Janice Scroggins

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Janice Scroggins
Born(1955-07-17)July 17, 1955
Idabel, Oklahoma
DiedMay 27, 2014(2014-05-27) (aged 58)
Portland, Oregon
GenresBlues, Gospel, Jazz
InstrumentsPiano

Janice Scroggins (July 17, 1955 – May 27, 2014) was a jazz pianist in Portland, Oregon.

Early life[edit]

Scroggins was born in 1955 in Idabel, Oklahoma, to Henry and Mary Scroggins. Scroggins first began playing the piano at the age of three.[1] Her mother and grandmother, who were church pianists and organists, were among her first music instructors.[2] She attended high school and college in Oakland, California,[2] and moved to the Albina community of Portland in 1978.[3]

Musical career[edit]

Scroggins performed with Portland area musicians including Linda Hornbuckle, Thara Memory, Curtis Salgado, Mel Brown and was featured regularly with New Orleans saxophonist Reggie Houston. She also played with the Norman Sylvester Blues Band and was a session musician for several other artists.[1]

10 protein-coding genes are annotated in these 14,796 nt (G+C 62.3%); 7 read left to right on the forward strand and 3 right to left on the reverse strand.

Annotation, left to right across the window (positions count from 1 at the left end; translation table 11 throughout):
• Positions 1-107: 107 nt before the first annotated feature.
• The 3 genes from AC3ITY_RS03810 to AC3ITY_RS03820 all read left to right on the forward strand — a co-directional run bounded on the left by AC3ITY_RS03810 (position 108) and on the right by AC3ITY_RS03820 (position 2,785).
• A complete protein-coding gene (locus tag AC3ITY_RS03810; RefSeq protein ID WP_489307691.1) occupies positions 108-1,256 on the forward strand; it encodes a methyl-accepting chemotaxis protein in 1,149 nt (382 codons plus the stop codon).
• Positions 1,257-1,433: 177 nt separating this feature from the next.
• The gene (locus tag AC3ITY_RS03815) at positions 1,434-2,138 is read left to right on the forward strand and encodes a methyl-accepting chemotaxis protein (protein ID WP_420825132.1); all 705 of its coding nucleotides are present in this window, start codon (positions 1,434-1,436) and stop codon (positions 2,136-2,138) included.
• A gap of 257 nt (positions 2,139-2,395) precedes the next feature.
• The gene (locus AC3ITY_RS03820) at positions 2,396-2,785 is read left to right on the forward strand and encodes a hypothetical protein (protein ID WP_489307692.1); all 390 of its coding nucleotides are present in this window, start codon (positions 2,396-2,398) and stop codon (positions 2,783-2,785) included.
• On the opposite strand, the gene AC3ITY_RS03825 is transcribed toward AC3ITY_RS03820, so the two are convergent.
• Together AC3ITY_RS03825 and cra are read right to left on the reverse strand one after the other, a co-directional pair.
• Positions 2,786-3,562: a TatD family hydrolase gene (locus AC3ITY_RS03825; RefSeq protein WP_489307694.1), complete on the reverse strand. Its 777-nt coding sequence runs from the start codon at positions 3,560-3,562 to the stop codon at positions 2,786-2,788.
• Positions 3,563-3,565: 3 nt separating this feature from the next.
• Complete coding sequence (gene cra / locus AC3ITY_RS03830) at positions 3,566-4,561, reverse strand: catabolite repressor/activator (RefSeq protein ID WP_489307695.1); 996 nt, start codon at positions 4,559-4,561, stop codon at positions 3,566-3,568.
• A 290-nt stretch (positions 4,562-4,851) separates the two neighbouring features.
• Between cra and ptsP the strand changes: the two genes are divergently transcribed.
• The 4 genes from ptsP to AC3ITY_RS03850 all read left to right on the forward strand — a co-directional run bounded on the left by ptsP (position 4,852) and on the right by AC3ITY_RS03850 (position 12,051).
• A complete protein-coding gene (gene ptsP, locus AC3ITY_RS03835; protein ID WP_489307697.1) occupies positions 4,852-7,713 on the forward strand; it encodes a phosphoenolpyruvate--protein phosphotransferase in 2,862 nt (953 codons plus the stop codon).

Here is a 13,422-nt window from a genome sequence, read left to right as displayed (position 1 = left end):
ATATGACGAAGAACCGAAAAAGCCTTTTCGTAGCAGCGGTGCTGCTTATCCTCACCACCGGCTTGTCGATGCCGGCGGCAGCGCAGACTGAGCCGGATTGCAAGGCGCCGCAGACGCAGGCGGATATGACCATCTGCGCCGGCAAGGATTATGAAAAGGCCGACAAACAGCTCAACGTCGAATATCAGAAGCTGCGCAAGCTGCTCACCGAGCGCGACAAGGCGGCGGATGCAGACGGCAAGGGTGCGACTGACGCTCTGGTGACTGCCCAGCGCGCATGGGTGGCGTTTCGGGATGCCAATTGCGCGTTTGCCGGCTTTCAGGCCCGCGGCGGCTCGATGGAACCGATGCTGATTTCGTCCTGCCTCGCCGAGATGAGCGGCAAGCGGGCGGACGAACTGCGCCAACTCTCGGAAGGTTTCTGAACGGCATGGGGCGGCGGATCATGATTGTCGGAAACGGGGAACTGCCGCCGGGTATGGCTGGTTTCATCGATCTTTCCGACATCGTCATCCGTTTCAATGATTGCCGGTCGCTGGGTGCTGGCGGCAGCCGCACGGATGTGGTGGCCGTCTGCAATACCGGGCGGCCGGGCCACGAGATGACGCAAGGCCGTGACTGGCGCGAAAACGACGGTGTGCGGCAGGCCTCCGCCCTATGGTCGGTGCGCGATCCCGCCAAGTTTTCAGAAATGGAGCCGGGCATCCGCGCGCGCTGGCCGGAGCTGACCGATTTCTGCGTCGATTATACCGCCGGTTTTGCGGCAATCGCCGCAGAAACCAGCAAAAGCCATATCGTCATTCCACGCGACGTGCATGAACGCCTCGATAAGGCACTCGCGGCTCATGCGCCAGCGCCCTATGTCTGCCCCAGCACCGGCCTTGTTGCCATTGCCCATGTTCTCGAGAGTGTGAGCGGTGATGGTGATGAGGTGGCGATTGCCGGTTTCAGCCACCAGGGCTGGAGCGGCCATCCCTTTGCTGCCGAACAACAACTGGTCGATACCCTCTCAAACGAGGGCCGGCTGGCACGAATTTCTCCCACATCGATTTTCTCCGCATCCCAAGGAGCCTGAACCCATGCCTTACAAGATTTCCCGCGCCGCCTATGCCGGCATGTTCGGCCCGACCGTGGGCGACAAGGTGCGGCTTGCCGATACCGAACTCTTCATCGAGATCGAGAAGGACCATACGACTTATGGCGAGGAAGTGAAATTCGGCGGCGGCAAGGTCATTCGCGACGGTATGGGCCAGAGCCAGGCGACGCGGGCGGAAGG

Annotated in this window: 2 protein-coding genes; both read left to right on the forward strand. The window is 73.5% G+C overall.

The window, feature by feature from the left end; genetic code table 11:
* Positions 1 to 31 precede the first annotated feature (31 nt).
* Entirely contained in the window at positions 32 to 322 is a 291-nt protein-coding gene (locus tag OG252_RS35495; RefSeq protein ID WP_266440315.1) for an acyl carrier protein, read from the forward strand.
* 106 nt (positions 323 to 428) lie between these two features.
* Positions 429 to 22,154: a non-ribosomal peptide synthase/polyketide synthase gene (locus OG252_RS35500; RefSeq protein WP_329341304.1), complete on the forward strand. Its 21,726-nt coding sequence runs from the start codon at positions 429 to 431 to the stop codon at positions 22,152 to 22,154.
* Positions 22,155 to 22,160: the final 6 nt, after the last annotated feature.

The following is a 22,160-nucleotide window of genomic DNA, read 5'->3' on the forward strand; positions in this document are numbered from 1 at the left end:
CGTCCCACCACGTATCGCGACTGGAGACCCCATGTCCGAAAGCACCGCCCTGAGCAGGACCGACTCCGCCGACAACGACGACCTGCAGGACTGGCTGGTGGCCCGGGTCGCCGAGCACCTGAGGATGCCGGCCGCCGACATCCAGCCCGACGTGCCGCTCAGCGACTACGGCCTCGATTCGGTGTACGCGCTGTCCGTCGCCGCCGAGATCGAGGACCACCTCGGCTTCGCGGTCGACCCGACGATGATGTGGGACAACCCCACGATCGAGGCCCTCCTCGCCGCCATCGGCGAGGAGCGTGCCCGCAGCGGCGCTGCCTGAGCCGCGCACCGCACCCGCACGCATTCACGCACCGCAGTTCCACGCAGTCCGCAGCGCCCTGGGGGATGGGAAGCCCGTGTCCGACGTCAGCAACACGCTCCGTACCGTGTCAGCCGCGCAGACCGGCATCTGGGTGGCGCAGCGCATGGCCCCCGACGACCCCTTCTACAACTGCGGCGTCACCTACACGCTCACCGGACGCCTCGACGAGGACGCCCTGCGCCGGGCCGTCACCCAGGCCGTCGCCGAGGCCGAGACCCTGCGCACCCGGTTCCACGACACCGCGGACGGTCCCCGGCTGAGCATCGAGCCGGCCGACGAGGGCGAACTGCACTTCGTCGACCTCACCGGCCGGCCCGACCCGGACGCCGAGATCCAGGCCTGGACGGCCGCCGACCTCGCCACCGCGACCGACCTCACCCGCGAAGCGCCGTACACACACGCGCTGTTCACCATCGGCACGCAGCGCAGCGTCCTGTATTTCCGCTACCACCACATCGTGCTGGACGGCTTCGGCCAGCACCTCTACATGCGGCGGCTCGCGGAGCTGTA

Scroggins was the music director for the Portland Interfaith Gospel Choir.[2] She directed the musical component of the World Arts Foundation's annual tribute to Martin Luther King Jr. for twenty-nine years.[2] Scroggins was also a piano teacher in the Portland Public School system and at Portland Community College.[2]

In 1987, Scroggins published an album titled "Janice Scroggins Plays Scott Joplin."[1] The album was nominated for a Grammy Award in 1988.[1] She published her second major album, "Piano Love", in 2013.[1]

Family[edit]

Scroggins had three children; Arietta Ward, Nafisaria Scroggins, and Francis Scroggins.[1] At the time of her death, she had three grandchildren.[1]

Death[edit]

Scroggins died of a heart attack on May 27, 2014, shortly after playing piano for a Portland Community College class.[1]

Tributes[edit]

In 1992, Scroggins was inducted into the Cascade Blues Association Hall of Fame. She was inducted into the Oregon Music Hall of Fame in 2013.

Discography[edit]

  • Janice Scroggins Plays Scott Joplin, Flying Heart Records (1987)

Piano Love, MAH (2014)

External links[edit]

References[edit]

  1. ^ a b c d e f g h Duin, Steve (May 12, 2011). "In praise of Janice Scroggins and her piano-playing talent". The Oregonian. Portland: Oregonian Media Group. Retrieved December 19, 2014.
  2. ^ a b c d e "Janice Scroggins (1955-2014)". oregonencyclopedia.org. Retrieved 2019-04-14.
  3. ^ Clark, Sunny (June 6, 2014). "Janice Scroggins Funeral "Homegoing Service" Celebrates A Life Well-Played". Oregon Music News. Archived from the original on December 20, 2014. Retrieved December 19, 2014.